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Covid-19: IATA Promotes Alternatives to Avoid Traveler Quarantines

Imposing quarantine measures on arriving travelers keeps countries in isolation and the travel and tourism sector in lockdown, the International Air Transport Association (IATA) said on Tuesday.

IATA is urging governments to avoid quarantine measures when re-opening their economies.

“Fortunately, there are policy alternatives that can reduce the risk of importing Covid-19 infections while still allowing for the resumption of travel and tourism that are vital to jumpstarting national economies,” said Alexandre de Juniac, IATA’s Director General and CEO.

The association is promoting a layered approach of measures to reduce the risk of countries importing the coronavirus via air travel and to mitigate the possibility of transmission in cases where people may travel while unknowingly being infected.

IATA encourages a layering of bio-safety measures in two areas:

1. Reducing the risk of imported cases via travelers:

  • Discouraging symptomatic passengers from traveling: It is important that passengers do not travel when ill. To encourage passengers to “do the right thing” and stay home if they are unwell or potentially exposed, airlines are offering travelers flexibility in adjusting their bookings.
  • Public health risk mitigation measures: IATA supports health screening by governments in the form of health declarations. To avoid privacy issues and cut the risk of infection with paper documents, standardized contactless electronic declarations via government web portals or government mobile applications are recommended.
    Health screening using measures such as non-intrusive temperature checks can also play an important role. Although temperature checks are not the most effective screening method for COVID-19 symptoms, they can act as a deterrent to traveling while unwell. Temperature checks can also shore-up passenger confidence: in a recent IATA survey of travelers, 80% indicated that temperature checks make them feel safer when traveling.
  • COVID-19 testing for travelers from countries perceived to be “higher-risk”: When accepting travelers from countries where the rate of new infections is significantly higher, the arrival authority could consider COVID-19 testing. It is recommended that tests are undertaken prior to arrival at the departure airport (so as not to add to airport congestion and avoid the potential for contagion in the travel process) with documentation to prove a negative result. Tests would need to be widely available and highly accurate, with results delivered quickly. Test data would need to be independently validated so as to be mutually recognized by governments and securely transmitted to the relevant authorities. Testing should be for active virus (polymerase chain reaction or PCR) rather than for antibodies or antigens.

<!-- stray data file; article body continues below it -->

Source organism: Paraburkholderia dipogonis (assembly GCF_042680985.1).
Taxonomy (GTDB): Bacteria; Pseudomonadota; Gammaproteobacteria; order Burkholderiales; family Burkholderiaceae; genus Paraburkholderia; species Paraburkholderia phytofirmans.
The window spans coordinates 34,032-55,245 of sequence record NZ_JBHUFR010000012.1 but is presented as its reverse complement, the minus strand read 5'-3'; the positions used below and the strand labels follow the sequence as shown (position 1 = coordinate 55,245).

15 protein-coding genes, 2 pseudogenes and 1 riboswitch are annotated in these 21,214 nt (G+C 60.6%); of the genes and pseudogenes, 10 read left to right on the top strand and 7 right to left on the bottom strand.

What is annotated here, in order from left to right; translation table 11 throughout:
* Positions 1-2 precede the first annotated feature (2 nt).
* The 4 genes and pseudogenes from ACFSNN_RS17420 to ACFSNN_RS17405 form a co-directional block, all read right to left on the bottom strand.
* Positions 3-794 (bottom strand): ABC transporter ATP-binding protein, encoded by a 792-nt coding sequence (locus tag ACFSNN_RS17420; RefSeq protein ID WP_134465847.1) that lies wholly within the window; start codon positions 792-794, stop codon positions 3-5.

2. Mitigating Risk in Cases Where an Infected Person Does Travel

  • Reducing the risk of transmission during the air travel journey: IATA encourages the universal implementation of the Take-Off guidelines published by the International Civil Aviation Organization (ICAO). Take-Off is a temporary risk-based and multi-layered approach to mitigate the risks of transmitting COVID-19 during air travel. The comprehensive Take-Off guidelines are closely aligned with the recommendations of the European Union Aviation Safety Agency (EASA) and the US Federal Aviation Administration (FAA). These include mask wearing throughout the travel process, sanitization, health declarations and social distancing where possible.
  • Contact tracing: This is the back-up measure, should someone be detected as infected after arrival. Rapid identification and isolation of contacts contains the risk without large-scale economic or social disruption. New mobile technology has the potential to automate part of the contact-tracing process, provided privacy concerns can be addressed.
  • Reducing risk of transmission at destination: Governments are taking measures to limit the spread of the virus in their territory that will also mitigate the risk from travelers. In addition, the World Travel and Tourism Council (WTTC) Safe Travel protocols provide a pragmatic approach for the hospitality sector to enable safe tourism and restore traveler confidence. Areas of the industry covered by the protocols include hospitality, attractions, retail, tour operators, and meeting planners.

“A layered approach to safety has made flying the safest way to travel while still enabling the system to function efficiently… Quarantine is a lop-sided solution that protects one and absolutely fails at the other. We need government leadership to deliver a balanced protection,” IATA’s CEO said.

Recent public opinion research revealed that 83% of travelers would not even consider traveling if quarantine measures were imposed on travelers at their destination. And analysis of trends during the lockdown period shows that countries imposing quarantine saw arrivals decrease by more than 90%—an outcome that is similar to countries that banned foreign arrivals.

“We need government leadership to deliver a balanced protection,” said de Juniac.

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